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Sudan Repeats Opposition to UN Force for Darfur 


Sudan has repeated its opposition to replacing an African Union force in Darfur with U.N. peacekeepers.

A Sudanese government spokesman aid Khartoum's position was put forward during a meeting Tuesday between President Omar al-Bashir and visiting U.S. envoy Jendayi Frazer.

Frazer delivered a message from President Bush urging Sudan to accept a U.N. force. She had been initially scheduled to wrap up her trip to Sudan on Monday, but was forced to extend her stay in Sudan after Mr. Bashir, who cited a busy schedule, refused to meet her for several days.

U.S. officials in Washington said they remain optimistic that Sudan, despite its stated objections, will accept the conversion of the AU mission into a full-scale United Nations peacekeeping operation.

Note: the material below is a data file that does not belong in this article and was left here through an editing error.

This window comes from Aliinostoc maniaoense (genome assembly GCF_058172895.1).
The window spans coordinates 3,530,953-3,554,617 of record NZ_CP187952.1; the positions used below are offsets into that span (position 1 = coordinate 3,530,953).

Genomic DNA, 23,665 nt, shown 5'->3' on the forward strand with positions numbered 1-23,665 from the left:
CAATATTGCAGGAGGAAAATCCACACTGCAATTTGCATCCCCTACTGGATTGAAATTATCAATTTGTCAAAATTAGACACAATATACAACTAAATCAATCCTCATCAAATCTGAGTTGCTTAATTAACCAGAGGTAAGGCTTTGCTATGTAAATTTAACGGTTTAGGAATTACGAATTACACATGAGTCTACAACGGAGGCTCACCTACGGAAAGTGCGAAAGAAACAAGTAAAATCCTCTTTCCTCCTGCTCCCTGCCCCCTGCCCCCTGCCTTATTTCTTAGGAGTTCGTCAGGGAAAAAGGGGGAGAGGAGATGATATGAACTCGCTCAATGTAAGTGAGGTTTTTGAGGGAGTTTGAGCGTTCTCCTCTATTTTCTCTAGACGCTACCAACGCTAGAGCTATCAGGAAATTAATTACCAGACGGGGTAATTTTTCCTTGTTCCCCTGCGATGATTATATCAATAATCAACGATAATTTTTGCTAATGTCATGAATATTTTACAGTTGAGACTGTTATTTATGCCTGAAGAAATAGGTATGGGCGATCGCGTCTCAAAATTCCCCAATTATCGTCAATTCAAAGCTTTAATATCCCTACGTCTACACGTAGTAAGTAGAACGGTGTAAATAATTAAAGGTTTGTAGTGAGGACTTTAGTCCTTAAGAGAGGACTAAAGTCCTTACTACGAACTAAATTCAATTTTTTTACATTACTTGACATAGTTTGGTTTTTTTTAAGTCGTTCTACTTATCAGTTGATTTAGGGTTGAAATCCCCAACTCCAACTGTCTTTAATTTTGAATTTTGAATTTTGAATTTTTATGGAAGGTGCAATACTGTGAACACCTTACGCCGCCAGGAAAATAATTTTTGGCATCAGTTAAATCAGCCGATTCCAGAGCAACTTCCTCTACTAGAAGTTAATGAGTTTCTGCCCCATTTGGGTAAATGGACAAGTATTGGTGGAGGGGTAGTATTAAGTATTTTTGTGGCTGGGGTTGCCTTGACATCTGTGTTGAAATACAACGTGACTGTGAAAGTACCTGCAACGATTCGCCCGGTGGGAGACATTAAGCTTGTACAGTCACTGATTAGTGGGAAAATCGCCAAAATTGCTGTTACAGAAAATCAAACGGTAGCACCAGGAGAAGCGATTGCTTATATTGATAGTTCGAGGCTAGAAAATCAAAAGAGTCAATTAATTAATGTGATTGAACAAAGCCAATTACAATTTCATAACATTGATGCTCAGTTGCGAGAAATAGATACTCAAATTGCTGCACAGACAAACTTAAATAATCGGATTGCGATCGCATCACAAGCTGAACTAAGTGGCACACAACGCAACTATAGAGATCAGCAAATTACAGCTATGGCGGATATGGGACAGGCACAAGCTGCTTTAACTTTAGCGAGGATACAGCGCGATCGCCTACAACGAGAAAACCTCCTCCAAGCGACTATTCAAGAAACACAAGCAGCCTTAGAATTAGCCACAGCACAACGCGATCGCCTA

The State Department says Mr. Bashir promised to send an envoy to Washington to discuss the issue.

Meanwhile, Britain and the United States have called for a vote on a U.N. draft resolution to allow the United Nations to begin assembling a mission for Darfur.

Diplomats say the resolution will not allow U.N. troops to actually enter Darfur until Sudan approves such a move.

On Monday, Sudan refused to participate in a meeting of the U.N. Security Council where members discussed the resolution.

Some information for this report was provided by AFP, AP and Reuters.

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